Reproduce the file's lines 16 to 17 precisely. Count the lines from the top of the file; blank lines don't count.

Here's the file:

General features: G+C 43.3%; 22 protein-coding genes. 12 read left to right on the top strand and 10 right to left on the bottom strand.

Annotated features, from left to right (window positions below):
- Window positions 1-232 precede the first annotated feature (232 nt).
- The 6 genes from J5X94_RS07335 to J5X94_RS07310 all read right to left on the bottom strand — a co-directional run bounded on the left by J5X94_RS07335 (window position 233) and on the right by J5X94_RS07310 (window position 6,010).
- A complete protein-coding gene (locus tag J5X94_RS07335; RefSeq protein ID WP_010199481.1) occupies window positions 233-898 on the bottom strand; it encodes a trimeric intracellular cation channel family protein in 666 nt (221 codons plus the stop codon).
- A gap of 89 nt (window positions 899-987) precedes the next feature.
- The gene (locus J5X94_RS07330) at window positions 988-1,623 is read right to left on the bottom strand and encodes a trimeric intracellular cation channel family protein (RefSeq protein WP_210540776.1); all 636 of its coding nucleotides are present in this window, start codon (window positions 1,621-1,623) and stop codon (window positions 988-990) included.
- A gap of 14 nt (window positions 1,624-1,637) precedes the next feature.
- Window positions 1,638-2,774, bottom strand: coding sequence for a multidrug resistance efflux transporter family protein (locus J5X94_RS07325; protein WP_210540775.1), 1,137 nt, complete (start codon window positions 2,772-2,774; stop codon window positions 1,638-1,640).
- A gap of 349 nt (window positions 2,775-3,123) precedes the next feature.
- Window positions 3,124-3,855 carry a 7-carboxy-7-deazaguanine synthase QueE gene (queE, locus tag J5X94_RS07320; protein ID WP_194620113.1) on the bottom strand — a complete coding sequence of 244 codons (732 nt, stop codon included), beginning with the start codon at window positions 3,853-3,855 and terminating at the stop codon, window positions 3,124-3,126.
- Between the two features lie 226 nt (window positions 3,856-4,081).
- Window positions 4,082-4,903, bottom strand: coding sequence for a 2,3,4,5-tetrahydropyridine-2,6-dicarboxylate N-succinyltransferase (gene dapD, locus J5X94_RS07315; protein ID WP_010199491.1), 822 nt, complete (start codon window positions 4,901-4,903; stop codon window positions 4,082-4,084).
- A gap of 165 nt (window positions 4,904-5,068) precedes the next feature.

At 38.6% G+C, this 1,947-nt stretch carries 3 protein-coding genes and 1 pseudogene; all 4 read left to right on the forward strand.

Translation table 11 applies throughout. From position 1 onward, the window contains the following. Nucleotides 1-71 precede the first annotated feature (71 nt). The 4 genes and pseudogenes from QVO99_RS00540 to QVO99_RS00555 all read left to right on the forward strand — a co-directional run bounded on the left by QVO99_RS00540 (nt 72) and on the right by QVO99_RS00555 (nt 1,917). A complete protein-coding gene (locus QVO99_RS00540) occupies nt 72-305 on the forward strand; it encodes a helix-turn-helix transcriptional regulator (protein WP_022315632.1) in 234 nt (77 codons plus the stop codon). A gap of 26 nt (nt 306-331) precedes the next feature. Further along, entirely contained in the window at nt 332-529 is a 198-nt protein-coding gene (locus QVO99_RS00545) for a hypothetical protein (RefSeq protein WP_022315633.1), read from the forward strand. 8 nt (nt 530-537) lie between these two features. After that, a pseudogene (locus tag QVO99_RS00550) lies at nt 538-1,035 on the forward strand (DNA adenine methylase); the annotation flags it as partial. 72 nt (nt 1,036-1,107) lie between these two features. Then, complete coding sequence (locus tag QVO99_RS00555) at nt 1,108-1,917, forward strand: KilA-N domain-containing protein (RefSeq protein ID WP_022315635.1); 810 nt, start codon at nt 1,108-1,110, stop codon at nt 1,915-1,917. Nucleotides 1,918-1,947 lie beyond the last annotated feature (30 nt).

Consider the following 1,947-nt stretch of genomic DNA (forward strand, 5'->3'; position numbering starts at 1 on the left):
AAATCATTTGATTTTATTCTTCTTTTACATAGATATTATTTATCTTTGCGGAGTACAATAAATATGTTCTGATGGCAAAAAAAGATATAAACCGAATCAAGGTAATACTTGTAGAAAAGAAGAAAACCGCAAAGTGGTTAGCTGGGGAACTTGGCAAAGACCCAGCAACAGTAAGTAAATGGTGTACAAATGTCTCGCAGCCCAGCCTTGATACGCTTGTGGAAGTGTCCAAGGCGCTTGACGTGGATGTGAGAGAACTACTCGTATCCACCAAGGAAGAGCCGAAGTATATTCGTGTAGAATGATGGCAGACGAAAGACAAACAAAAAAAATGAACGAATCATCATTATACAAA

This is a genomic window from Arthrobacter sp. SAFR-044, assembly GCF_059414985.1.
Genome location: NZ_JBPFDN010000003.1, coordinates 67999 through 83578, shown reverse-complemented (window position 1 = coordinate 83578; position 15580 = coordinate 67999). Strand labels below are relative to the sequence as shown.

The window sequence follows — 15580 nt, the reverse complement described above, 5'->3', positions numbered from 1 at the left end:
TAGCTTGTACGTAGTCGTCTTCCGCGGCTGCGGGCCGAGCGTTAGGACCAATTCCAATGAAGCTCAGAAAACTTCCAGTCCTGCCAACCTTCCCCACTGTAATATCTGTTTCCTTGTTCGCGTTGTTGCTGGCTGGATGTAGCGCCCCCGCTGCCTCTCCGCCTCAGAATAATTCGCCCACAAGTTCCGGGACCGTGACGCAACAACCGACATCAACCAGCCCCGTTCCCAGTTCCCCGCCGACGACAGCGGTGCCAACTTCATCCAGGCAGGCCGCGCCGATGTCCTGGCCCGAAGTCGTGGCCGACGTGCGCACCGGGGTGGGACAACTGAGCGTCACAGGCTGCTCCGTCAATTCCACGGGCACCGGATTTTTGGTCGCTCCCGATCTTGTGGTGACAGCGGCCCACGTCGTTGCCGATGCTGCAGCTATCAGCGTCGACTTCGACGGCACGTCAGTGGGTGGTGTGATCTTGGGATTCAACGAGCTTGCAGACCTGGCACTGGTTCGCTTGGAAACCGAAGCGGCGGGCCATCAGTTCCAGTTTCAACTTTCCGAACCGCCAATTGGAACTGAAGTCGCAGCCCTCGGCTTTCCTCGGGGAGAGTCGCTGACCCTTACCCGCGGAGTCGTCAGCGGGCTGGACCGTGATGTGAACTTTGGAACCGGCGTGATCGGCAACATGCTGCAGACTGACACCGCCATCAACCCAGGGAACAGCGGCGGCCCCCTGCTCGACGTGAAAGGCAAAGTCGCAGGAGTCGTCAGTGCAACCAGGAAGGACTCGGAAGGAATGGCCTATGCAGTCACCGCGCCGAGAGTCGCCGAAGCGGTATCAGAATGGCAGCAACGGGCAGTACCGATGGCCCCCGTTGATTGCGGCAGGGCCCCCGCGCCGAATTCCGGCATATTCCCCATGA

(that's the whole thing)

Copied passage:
Translation table 11 applies throughout. From position 1 onward, the window contains the following. Nucleotides 1-71 precede the first annotated feature (71 nt). The 4 genes and pseudogenes from QVO99_RS00540 to QVO99_RS00555 all read left to right on the forward strand — a co-directional run bounded on the left by QVO99_RS00540 (nt 72) and on the right by QVO99_RS00555 (nt 1,917). A complete protein-coding gene (locus QVO99_RS00540) occupies nt 72-305 on the forward strand; it encodes a helix-turn-helix transcriptional regulator (protein WP_022315632.1) in 234 nt (77 codons plus the stop codon). A gap of 26 nt (nt 306-331) precedes the next feature. Further along, entirely contained in the window at nt 332-529 is a 198-nt protein-coding gene (locus QVO99_RS00545) for a hypothetical protein (RefSeq protein WP_022315633.1), read from the forward strand. 8 nt (nt 530-537) lie between these two features. After that, a pseudogene (locus tag QVO99_RS00550) lies at nt 538-1,035 on the forward strand (DNA adenine methylase); the annotation flags it as partial. 72 nt (nt 1,036-1,107) lie between these two features. Then, complete coding sequence (locus tag QVO99_RS00555) at nt 1,108-1,917, forward strand: KilA-N domain-containing protein (RefSeq protein ID WP_022315635.1); 810 nt, start codon at nt 1,108-1,110, stop codon at nt 1,915-1,917. Nucleotides 1,918-1,947 lie beyond the last annotated feature (30 nt).

Consider the following 1,947-nt stretch of genomic DNA (forward strand, 5'->3'; position numbering starts at 1 on the left):